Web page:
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[whitespace] Vintage Gem

By Paula Harris

SONOMA COUNTY isn't the only region experiencing arts venue expansion. Over in downtown Napa, organizers broke ground last week on the new Margaret Biever Mondavi Opera House Theater, a 475-seat facility located on Main Street. Built in 1879, the original opera house has been closed since 1914--but is slated to reopen in 2002.

"It's a jewel of a theater, with a beautiful auditorium, golden-age carpentry, and a balcony," says Michael Savage, newly appointed executive director of the Opera House Theater. If his name sounds familiar, it should: Savage, a Calistoga resident, has worked as managing director of the San Francisco Opera for the last six years.

Renovations will include extending the back by 25 feet to increase the size of the facility and putting in a tower in which to hoist scenery. The look of the original façade will be retained. The major improvement will be the addition of the Opera House Cafe, a full restaurant and two bars, with a seating capacity of 200-plus, which will also be used as a venue for performances and special events.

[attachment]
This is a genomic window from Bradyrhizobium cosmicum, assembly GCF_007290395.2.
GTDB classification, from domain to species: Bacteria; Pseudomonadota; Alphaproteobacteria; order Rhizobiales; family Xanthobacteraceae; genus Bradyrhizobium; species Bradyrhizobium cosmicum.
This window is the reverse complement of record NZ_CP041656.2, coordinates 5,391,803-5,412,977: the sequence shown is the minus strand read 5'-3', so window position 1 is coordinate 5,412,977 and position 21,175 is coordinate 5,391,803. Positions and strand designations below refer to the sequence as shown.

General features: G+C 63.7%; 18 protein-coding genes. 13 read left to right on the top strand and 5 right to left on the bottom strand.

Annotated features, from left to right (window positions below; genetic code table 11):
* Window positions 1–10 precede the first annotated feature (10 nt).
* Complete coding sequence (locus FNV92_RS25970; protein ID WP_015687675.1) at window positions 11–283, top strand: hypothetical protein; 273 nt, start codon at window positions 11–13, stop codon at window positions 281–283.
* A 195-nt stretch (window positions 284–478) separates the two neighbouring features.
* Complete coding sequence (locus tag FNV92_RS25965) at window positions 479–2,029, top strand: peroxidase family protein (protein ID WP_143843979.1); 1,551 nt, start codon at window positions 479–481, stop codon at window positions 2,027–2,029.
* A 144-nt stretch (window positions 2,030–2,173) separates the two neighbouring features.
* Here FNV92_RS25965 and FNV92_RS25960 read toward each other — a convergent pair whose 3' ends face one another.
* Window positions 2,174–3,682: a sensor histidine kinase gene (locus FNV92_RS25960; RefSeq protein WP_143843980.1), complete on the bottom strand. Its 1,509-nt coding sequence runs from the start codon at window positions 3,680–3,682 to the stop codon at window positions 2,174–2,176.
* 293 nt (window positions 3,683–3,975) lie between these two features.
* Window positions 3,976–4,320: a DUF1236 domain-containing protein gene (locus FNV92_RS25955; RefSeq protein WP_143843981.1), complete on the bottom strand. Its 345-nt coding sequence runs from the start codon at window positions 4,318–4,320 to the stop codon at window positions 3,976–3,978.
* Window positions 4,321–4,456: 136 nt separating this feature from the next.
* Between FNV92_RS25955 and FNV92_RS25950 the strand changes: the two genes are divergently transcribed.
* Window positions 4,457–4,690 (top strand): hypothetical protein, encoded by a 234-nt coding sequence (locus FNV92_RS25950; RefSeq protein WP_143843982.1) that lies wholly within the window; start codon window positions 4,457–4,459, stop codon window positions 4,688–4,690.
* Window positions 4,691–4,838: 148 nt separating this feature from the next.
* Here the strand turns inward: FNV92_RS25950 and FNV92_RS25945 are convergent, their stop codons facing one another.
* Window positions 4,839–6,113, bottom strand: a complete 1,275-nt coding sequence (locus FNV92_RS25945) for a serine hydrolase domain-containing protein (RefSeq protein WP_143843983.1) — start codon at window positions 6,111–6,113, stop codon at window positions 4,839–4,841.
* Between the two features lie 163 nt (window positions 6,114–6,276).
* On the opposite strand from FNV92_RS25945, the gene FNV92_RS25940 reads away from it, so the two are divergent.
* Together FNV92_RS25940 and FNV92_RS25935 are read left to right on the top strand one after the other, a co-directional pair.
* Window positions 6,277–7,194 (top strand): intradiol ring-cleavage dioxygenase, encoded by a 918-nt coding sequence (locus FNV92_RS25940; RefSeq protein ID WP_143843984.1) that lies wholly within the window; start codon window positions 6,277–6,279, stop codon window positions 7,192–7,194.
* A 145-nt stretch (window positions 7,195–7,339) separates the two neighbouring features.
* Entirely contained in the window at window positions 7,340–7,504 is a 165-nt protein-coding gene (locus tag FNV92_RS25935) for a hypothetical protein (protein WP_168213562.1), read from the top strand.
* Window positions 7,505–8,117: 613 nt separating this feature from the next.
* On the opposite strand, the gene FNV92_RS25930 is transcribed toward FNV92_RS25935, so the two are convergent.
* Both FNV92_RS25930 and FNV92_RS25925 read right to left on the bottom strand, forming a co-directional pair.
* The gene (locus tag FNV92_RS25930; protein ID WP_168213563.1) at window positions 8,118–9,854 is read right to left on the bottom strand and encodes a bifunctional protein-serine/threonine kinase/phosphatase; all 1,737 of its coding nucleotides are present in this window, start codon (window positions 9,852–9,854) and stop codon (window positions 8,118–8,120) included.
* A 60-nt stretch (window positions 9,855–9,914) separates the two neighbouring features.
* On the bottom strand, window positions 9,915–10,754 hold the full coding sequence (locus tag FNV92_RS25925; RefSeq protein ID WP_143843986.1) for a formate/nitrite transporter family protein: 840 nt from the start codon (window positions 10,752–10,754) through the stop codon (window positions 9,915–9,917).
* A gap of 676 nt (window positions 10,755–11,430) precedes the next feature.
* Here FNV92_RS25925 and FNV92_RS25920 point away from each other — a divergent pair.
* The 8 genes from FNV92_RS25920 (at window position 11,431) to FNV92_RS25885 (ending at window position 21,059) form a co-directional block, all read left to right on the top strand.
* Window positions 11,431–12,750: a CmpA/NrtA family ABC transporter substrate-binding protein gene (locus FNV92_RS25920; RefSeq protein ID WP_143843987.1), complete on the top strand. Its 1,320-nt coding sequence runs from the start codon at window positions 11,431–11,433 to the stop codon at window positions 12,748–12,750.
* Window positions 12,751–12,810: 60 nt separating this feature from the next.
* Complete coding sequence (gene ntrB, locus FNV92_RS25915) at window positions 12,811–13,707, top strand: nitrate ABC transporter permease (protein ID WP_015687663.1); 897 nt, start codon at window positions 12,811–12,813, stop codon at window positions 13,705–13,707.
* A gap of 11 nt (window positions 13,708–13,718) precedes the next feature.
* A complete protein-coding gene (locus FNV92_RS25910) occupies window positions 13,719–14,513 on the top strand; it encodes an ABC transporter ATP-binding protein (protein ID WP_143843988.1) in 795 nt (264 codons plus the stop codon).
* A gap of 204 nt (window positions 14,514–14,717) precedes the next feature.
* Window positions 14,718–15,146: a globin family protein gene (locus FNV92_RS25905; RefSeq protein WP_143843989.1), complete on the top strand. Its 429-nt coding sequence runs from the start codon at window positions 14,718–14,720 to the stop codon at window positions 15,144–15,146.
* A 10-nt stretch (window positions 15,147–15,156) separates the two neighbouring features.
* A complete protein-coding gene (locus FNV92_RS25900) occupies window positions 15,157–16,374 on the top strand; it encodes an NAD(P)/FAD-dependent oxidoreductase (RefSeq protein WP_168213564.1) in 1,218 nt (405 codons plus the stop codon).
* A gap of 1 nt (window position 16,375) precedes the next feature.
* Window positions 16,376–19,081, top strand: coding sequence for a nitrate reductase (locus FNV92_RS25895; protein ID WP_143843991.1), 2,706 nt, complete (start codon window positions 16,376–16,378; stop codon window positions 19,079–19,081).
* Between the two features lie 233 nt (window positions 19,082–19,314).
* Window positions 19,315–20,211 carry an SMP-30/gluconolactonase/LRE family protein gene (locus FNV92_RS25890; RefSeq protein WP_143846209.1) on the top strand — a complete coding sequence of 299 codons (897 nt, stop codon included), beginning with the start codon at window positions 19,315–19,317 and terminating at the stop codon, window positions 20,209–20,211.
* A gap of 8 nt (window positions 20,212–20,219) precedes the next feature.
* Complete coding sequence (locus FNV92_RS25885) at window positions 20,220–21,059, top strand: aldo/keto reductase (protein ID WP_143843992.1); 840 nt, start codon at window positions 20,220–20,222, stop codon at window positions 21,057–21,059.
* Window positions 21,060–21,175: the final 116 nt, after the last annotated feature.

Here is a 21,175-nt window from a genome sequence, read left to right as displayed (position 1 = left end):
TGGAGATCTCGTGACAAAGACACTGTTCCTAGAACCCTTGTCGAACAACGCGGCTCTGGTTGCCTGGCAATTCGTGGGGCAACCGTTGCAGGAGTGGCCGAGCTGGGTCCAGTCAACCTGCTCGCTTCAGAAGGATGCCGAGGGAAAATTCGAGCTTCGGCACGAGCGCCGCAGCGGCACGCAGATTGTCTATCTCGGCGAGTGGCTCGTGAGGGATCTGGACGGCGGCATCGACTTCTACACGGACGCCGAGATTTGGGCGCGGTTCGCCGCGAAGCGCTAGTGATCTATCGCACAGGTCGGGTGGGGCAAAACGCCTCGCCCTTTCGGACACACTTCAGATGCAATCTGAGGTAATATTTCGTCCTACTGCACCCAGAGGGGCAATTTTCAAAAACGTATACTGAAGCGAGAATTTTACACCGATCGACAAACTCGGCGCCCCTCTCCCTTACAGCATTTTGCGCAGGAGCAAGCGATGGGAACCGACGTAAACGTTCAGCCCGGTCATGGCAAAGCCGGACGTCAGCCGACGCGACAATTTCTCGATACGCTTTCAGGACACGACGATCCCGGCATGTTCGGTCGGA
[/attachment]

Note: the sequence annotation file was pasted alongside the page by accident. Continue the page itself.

Savage says programming for the nonprofit facility will include not just opera, but also operetta, musical theater, dance, plays, symphony music, chamber music, recitals, and poetry readings.

The total project will cost between $10 and $11 million. "We still need to raise $2 million," says Savage. Most of the money raised so far has winery ties. The major donor is the Mondavi family, which has gifted $2.2 million. Joseph Phelps of Joseph Phelps Vineyards is another big donor.

Savage says he is excited by the current emphasis on cultural arts in the North Bay. "All this activity feeds on itself and creates momentum," he observes. "We will be a very versatile regional theater and hope to collaborate with other regional theaters in the Bay Area in planning events and sharing artists."

As for patrons, Savage says the Opera House Theater will promote tickets sales on the Internet and draw in tourists planning to visit the Wine Country. "We are hoping that our catch area will be much greater than just the local areas. We want to increase the attraction worldwide," he says, adding that when the San Francisco Opera first put ticket sales on the Internet, the first customers were from New Zealand and Sweden. "The Internet has revolutionized how you promote arts events," he says.

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From the August 24-30, 2000 issue of the Sonoma County Independent.

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